Where do you look for people to cast and what kinda questions would you ask? Just curious.

        • Brandon Li

          Hi, I seek out people either via Craigslist ads or other targeted classifieds, and the questions asked vary according to the topic of the show I’m casting. But I’m usually just trying to figure out if the applicant is relevant to the topic, interesting, and if they will give me enough access to their personal life and feelings to make the show work.

          • Jack

            Thanks Brandon, very insightful.

      • Brandon Li

        That’s a good point. I am specifically talking about casting “contestants” or other non-expert characters.

    2. Destroyer_Of_Turkeys

      This is interesting, what about music do you do that as well as cast? If so do you get a list of songs or is there a place online you find good free source music. For my indie vids I tend to just use Sound Cloud but wondering if there are any other good ones?

      • Brandon Li

        I do music placement when I edit; it’s mostly cues from a library that is provided to me by the network. They have blanket deals with music publishers. Some of the best free/cheap music online is at the Vimeo music store, though. http://vimeo.com/musicstore

    3. John

      Hi Brandon, really love your work… very strong visuals.
      Wanted to ask you, how do you put together a brief with a client and preplan a shoot?

      Thanks and best wishes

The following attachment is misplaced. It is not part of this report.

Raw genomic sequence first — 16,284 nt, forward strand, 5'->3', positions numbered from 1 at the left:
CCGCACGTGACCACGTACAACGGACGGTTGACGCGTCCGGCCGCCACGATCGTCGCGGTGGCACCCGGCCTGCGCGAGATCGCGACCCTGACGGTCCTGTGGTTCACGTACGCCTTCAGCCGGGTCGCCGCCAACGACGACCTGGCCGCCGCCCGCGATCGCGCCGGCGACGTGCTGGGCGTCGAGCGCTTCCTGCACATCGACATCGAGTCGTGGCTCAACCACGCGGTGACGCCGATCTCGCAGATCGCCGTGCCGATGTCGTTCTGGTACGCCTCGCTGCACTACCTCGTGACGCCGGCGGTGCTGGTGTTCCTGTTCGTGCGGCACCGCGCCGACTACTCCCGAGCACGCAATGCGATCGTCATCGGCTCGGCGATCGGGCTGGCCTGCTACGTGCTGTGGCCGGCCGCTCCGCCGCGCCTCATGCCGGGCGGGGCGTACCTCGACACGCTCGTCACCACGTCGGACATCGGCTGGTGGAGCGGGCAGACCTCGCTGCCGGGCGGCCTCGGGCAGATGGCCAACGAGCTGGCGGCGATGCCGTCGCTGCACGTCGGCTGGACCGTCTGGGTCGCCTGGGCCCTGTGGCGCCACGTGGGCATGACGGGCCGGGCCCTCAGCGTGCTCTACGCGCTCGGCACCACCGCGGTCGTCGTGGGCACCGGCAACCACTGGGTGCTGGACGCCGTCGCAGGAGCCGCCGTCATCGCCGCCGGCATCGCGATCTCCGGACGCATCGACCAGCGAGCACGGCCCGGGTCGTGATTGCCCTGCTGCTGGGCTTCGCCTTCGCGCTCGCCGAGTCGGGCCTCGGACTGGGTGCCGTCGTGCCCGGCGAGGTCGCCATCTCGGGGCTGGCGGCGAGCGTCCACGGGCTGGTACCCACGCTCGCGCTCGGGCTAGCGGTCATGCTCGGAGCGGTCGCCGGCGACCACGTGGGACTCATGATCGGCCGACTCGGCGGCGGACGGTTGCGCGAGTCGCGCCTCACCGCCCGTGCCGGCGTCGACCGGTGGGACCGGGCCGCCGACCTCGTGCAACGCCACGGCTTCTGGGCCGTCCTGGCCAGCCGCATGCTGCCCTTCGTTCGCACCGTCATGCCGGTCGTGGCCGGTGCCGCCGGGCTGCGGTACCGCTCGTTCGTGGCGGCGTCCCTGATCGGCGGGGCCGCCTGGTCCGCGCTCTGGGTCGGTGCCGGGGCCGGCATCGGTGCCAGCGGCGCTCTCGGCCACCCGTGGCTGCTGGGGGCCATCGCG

John

      • Brandon Li

        Thanks John. For most of my freelance work, everything is done in a very un-official way. Generally my clients are people I’ve met through word-of-mouth, and they’ve seen my prior work. They just trust me to do good stuff. And the way I shoot, it’s difficult to plan what the final product will look like, anyway. It’s all based on the unpredictable.

        This kind of loose process only works for run-and-gun creative shooting. For my day job (MTV docu-reality shooting) I always submit write-ups and briefs. Those are just standard character bios and plot summaries for reality TV castings. I still can’t predict what will happen, but I give my best guess of the possibilities.

    4. sharreasmith

      I always wanted to be on tv. I’m beautiful and I have a beautiful funny family

    5. Nitz

      http://www.youtube.com/watch?v=yXV2cbqgZgI This iz a link to our First Video callec Real Real Money featuring Young Steff. I’m from an unsigned hip hop & r&b group Torrez wid my two blood related brothers Scoo & Trilly

    6. Guion Mascolo

      Thank you Brandon for your views. I am bored at the moment and Ive always been told by everyone I would be great on a reality show. If you dont mind checking out my audition video for any show at http://www.youtube.com/watch?v=IQVcVxi8wa8
      and giving me your input. Maybe you can use my personality for a show. I put in a application with survivor a week ago and hoping to get on that show. Even if I dont hear back from you, you have helped me.

    7. Tisha

      I’ve been trying to get on The Bad Girls club since I turned 21. No luck yet.